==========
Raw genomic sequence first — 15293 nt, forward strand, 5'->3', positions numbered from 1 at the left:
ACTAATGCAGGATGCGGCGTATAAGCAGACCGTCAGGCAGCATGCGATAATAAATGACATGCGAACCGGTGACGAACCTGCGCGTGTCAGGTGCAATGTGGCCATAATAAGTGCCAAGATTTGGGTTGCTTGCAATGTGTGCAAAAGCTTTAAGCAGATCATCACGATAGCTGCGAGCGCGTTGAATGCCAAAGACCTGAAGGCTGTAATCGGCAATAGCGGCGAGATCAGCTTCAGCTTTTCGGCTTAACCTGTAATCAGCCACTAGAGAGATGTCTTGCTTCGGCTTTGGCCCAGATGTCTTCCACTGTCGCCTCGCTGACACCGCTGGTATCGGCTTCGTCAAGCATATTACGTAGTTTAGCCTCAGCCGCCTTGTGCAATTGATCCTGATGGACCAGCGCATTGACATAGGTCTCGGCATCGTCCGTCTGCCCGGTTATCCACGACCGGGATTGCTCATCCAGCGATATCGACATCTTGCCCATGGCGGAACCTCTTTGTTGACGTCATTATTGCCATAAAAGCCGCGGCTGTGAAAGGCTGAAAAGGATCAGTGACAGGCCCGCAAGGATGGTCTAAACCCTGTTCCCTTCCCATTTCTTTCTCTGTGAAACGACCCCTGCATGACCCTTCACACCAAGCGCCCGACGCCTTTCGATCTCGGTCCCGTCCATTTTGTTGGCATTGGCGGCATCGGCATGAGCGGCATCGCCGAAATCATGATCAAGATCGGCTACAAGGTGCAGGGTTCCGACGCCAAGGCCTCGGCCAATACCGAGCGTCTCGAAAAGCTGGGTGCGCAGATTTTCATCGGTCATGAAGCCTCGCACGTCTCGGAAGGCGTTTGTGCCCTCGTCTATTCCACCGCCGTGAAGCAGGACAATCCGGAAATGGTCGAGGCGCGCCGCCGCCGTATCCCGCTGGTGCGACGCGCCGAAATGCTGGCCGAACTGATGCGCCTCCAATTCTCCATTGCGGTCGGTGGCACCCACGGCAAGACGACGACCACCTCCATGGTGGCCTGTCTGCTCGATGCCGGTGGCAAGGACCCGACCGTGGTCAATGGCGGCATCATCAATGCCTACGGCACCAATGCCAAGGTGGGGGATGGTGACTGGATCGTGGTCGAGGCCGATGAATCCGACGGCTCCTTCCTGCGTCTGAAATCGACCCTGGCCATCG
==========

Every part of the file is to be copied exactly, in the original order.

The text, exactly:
Raw genomic sequence first — 15293 nt, forward strand, 5'->3', positions numbered from 1 at the left:
ACTAATGCAGGATGCGGCGTATAAGCAGACCGTCAGGCAGCATGCGATAATAAATGACATGCGAACCGGTGACGAACCTGCGCGTGTCAGGTGCAATGTGGCCATAATAAGTGCCAAGATTTGGGTTGCTTGCAATGTGTGCAAAAGCTTTAAGCAGATCATCACGATAGCTGCGAGCGCGTTGAATGCCAAAGACCTGAAGGCTGTAATCGGCAATAGCGGCGAGATCAGCTTCAGCTTTTCGGCTTAACCTGTAATCAGCCACTAGAGAGATGTCTTGCTTCGGCTTTGGCCCAGATGTCTTCCACTGTCGCCTCGCTGACACCGCTGGTATCGGCTTCGTCAAGCATATTACGTAGTTTAGCCTCAGCCGCCTTGTGCAATTGATCCTGATGGACCAGCGCATTGACATAGGTCTCGGCATCGTCCGTCTGCCCGGTTATCCACGACCGGGATTGCTCATCCAGCGATATCGACATCTTGCCCATGGCGGAACCTCTTTGTTGACGTCATTATTGCCATAAAAGCCGCGGCTGTGAAAGGCTGAAAAGGATCAGTGACAGGCCCGCAAGGATGGTCTAAACCCTGTTCCCTTCCCATTTCTTTCTCTGTGAAACGACCCCTGCATGACCCTTCACACCAAGCGCCCGACGCCTTTCGATCTCGGTCCCGTCCATTTTGTTGGCATTGGCGGCATCGGCATGAGCGGCATCGCCGAAATCATGATCAAGATCGGCTACAAGGTGCAGGGTTCCGACGCCAAGGCCTCGGCCAATACCGAGCGTCTCGAAAAGCTGGGTGCGCAGATTTTCATCGGTCATGAAGCCTCGCACGTCTCGGAAGGCGTTTGTGCCCTCGTCTATTCCACCGCCGTGAAGCAGGACAATCCGGAAATGGTCGAGGCGCGCCGCCGCCGTATCCCGCTGGTGCGACGCGCCGAAATGCTGGCCGAACTGATGCGCCTCCAATTCTCCATTGCGGTCGGTGGCACCCACGGCAAGACGACGACCACCTCCATGGTGGCCTGTCTGCTCGATGCCGGTGGCAAGGACCCGACCGTGGTCAATGGCGGCATCATCAATGCCTACGGCACCAATGCCAAGGTGGGGGATGGTGACTGGATCGTGGTCGAGGCCGATGAATCCGACGGCTCCTTCCTGCGTCTGAAATCGACCCTGGCCATCG